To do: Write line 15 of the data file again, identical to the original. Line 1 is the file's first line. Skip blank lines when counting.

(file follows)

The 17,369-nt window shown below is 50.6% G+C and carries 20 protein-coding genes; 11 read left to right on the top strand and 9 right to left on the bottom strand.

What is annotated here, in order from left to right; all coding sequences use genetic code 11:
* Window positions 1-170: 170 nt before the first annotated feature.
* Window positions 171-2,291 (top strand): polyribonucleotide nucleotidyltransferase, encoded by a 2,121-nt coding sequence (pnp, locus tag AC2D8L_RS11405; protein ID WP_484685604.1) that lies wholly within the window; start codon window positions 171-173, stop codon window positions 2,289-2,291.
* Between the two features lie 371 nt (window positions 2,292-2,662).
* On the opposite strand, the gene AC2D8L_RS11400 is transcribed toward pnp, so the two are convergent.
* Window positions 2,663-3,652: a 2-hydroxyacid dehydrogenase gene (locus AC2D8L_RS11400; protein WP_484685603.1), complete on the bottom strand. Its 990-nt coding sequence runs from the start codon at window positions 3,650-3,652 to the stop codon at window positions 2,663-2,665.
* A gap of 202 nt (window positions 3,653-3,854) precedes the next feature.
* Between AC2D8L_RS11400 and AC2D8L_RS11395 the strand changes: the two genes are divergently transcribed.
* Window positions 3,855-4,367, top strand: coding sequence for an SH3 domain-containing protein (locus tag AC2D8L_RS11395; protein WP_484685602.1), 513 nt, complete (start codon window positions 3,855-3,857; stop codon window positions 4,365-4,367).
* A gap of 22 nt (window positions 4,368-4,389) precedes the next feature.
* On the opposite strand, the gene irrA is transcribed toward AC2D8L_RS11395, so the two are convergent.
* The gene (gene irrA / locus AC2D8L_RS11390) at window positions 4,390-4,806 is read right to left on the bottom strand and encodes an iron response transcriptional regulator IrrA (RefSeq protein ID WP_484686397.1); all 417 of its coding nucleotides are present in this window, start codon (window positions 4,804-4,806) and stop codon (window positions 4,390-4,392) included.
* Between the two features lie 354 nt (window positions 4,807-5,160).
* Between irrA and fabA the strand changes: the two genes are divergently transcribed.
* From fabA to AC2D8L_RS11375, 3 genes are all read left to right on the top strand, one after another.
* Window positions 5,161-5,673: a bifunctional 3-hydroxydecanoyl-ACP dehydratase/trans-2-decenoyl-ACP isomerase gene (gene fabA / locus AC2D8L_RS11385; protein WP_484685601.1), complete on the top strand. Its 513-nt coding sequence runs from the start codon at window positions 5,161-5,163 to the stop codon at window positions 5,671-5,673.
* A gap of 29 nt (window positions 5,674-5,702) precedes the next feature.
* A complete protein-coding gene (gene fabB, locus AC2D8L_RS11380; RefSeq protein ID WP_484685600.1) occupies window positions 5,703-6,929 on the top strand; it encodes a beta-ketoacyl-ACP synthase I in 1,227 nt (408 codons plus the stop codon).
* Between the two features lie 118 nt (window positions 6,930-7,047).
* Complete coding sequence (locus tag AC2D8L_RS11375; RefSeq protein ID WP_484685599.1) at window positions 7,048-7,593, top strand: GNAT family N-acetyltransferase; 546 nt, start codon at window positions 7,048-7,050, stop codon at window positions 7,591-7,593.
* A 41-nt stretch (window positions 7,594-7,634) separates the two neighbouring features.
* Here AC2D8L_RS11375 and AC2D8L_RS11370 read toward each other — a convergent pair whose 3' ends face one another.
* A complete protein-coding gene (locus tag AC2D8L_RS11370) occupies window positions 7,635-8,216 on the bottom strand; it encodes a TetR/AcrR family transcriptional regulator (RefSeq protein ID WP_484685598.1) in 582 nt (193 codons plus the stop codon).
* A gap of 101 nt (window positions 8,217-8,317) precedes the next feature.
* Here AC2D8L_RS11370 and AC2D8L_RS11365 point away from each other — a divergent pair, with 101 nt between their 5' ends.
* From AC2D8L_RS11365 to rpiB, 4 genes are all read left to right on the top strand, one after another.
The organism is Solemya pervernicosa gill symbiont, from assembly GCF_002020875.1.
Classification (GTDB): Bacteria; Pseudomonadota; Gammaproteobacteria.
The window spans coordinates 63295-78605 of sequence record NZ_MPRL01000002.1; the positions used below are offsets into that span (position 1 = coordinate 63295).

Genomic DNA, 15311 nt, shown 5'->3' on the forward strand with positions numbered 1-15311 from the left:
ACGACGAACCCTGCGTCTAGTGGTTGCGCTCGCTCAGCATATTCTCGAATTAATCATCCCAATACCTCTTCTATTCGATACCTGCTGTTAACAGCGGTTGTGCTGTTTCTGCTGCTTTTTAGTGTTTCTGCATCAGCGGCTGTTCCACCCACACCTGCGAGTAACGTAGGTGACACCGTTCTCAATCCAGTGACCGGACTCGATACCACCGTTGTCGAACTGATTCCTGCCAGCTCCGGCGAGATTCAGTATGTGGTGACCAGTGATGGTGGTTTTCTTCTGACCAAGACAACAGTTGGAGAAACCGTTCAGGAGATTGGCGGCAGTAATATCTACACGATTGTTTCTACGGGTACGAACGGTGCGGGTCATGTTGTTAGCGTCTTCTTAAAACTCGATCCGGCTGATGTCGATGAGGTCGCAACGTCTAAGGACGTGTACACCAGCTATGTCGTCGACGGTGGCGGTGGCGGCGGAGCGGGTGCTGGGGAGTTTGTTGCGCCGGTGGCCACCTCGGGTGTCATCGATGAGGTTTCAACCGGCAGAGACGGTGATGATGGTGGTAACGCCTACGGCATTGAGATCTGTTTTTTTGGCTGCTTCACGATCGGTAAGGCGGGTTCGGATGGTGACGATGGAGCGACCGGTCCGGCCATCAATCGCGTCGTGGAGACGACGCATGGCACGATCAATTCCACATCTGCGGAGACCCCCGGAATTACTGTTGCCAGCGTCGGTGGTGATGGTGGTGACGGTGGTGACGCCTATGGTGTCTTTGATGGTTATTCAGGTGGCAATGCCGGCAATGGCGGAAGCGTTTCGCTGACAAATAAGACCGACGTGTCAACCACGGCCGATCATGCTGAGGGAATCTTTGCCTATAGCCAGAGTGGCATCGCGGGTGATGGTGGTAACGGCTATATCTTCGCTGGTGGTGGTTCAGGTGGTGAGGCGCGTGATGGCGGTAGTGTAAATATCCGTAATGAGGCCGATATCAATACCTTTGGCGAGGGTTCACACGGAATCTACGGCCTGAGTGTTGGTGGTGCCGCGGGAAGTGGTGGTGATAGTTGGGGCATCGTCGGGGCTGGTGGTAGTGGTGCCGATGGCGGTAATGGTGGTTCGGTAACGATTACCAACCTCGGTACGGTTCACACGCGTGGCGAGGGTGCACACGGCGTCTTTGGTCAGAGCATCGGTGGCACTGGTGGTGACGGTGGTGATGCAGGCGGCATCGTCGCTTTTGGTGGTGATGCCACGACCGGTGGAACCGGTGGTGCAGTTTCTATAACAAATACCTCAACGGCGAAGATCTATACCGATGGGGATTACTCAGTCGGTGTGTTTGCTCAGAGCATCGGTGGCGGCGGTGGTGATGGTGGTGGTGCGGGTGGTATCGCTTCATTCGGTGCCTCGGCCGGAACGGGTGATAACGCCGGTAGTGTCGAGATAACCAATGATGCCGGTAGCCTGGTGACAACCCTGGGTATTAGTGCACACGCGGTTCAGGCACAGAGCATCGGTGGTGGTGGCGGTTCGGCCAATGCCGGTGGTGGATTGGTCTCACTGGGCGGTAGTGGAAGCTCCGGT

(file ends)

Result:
* Between irrA and fabA the strand changes: the two genes are divergently transcribed.